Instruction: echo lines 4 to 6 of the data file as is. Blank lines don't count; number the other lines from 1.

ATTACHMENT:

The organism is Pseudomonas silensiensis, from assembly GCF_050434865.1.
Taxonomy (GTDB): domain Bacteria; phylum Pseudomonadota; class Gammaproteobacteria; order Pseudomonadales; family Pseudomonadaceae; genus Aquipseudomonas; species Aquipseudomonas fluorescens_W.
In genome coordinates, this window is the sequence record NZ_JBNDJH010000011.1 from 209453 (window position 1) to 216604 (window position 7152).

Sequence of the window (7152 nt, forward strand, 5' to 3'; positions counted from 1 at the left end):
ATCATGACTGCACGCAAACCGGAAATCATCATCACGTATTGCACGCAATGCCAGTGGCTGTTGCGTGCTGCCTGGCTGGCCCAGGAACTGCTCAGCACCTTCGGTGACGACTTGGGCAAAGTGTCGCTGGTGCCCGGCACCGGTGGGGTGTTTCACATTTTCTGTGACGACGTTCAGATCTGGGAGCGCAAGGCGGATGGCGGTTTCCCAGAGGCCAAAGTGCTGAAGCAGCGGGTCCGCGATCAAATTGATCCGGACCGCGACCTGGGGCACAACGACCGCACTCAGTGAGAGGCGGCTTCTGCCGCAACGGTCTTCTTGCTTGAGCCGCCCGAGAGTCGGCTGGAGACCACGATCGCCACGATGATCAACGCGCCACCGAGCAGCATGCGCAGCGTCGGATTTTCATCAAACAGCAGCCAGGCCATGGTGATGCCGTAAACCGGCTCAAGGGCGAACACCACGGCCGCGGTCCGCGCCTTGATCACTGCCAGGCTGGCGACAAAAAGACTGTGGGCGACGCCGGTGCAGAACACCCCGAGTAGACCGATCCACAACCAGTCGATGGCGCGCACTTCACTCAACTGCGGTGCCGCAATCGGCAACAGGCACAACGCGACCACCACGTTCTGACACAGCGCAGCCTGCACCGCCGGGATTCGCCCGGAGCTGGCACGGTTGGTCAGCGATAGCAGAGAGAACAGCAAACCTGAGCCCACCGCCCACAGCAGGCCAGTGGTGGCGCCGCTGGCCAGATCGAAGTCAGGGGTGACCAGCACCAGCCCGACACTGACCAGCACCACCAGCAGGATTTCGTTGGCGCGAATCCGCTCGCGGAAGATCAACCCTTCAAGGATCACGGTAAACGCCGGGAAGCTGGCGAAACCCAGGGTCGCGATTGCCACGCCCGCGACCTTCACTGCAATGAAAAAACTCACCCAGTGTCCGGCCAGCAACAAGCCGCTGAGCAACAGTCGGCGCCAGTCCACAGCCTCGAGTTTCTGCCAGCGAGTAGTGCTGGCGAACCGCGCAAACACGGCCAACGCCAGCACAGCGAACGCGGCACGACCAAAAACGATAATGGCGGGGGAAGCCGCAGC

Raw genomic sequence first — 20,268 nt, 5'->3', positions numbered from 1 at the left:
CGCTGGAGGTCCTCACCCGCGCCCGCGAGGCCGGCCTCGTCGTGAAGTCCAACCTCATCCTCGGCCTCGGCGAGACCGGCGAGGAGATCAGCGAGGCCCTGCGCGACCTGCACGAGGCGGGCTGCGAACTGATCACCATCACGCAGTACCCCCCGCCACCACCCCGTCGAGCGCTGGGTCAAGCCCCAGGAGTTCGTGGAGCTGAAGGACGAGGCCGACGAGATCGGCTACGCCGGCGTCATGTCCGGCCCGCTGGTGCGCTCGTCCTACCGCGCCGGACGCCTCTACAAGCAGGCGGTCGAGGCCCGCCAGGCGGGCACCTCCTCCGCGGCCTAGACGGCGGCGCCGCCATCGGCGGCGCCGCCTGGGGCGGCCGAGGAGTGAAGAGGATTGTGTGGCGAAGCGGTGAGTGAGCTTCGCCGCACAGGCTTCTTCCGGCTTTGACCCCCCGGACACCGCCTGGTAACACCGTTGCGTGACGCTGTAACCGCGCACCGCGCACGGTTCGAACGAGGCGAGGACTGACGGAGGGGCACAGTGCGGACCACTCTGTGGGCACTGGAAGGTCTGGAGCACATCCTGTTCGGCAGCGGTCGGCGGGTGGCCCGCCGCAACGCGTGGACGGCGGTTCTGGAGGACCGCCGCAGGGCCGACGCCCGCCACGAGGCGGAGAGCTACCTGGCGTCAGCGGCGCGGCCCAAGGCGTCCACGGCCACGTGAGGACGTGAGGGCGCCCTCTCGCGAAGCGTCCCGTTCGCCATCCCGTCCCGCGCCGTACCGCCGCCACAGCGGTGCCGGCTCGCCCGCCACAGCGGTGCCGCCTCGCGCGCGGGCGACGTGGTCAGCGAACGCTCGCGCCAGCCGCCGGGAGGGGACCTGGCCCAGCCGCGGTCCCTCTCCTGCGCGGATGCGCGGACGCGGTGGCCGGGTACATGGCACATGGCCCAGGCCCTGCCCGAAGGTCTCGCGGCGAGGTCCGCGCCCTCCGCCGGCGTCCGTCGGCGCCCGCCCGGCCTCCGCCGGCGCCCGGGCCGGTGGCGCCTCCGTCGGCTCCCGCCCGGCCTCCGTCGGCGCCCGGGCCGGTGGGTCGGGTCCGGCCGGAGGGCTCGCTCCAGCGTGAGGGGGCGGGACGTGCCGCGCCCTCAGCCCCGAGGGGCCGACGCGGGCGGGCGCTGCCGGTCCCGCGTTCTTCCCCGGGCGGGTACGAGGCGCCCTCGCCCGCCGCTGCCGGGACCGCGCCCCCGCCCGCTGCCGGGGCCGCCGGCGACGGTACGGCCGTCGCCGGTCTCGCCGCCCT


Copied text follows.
Sequence of the window (7152 nt, forward strand, 5' to 3'; positions counted from 1 at the left end):
ATCATGACTGCACGCAAACCGGAAATCATCATCACGTATTGCACGCAATGCCAGTGGCTGTTGCGTGCTGCCTGGCTGGCCCAGGAACTGCTCAGCACCTTCGGTGACGACTTGGGCAAAGTGTCGCTGGTGCCCGGCACCGGTGGGGTGTTTCACATTTTCTGTGACGACGTTCAGATCTGGGAGCGCAAGGCGGATGGCGGTTTCCCAGAGGCCAAAGTGCTGAAGCAGCGGGTCCGCGATCAAATTGATCCGGACCGCGACCTGGGGCACAACGACCGCACTCAGTGAGAGGCGGCTTCTGCCGCAACGGTCTTCTTGCTTGAGCCGCCCGAGAGTCGGCTGGAGACCACGATCGCCACGATGATCAACGCGCCACCGAGCAGCATGCGCAGCGTCGGATTTTCATCAAACAGCAGCCAGGCCATGGTGATGCCGTAAACCGGCTCAAGGGCGAACACCACGGCCGCGGTCCGCGCCTTGATCACTGCCAGGCTGGCGACAAAAAGACTGTGGGCGACGCCGGTGCAGAACACCCCGAGTAGACCGATCCACAACCAGTCGATGGCGCGCACTTCACTCAACTGCGGTGCCGCAATCGGCAACAGGCACAACGCGACCACCACGTTCTGACACAGCGCAGCCTGCACCGCCGGGATTCGCCCGGAGCTGGCACGGTTGGTCAGCGATAGCAGAGAGAACAGCAAACCTGAGCCCACCGCCCACAGCAGGCCAGTGGTGGCGCCGCTGGCCAGATCGAAGTCAGGGGTGACCAGCACCAGCCCGACACTGACCAGCACCACCAGCAGGATTTCGTTGGCGCGAATCCGCTCGCGGAAGATCAACCCTTCAAGGATCACGGTAAACGCCGGGAAGCTGGCGAAACCCAGGGTCGCGATTGCCACGCCCGCGACCTTCACTGCAATGAAAAAACTCACCCAGTGTCCGGCCAGCAACAAGCCGCTGAGCAACAGTCGGCGCCAGTCCACAGCCTCGAGTTTCTGCCAGCGAGTAGTGCTGGCGAACCGCGCAAACACGGCCAACGCCAGCACAGCGAACGCGGCACGACCAAAAACGATAATGGCGGGGGAAGCCGCAGC

Raw genomic sequence first — 20,268 nt, 5'->3', positions numbered from 1 at the left: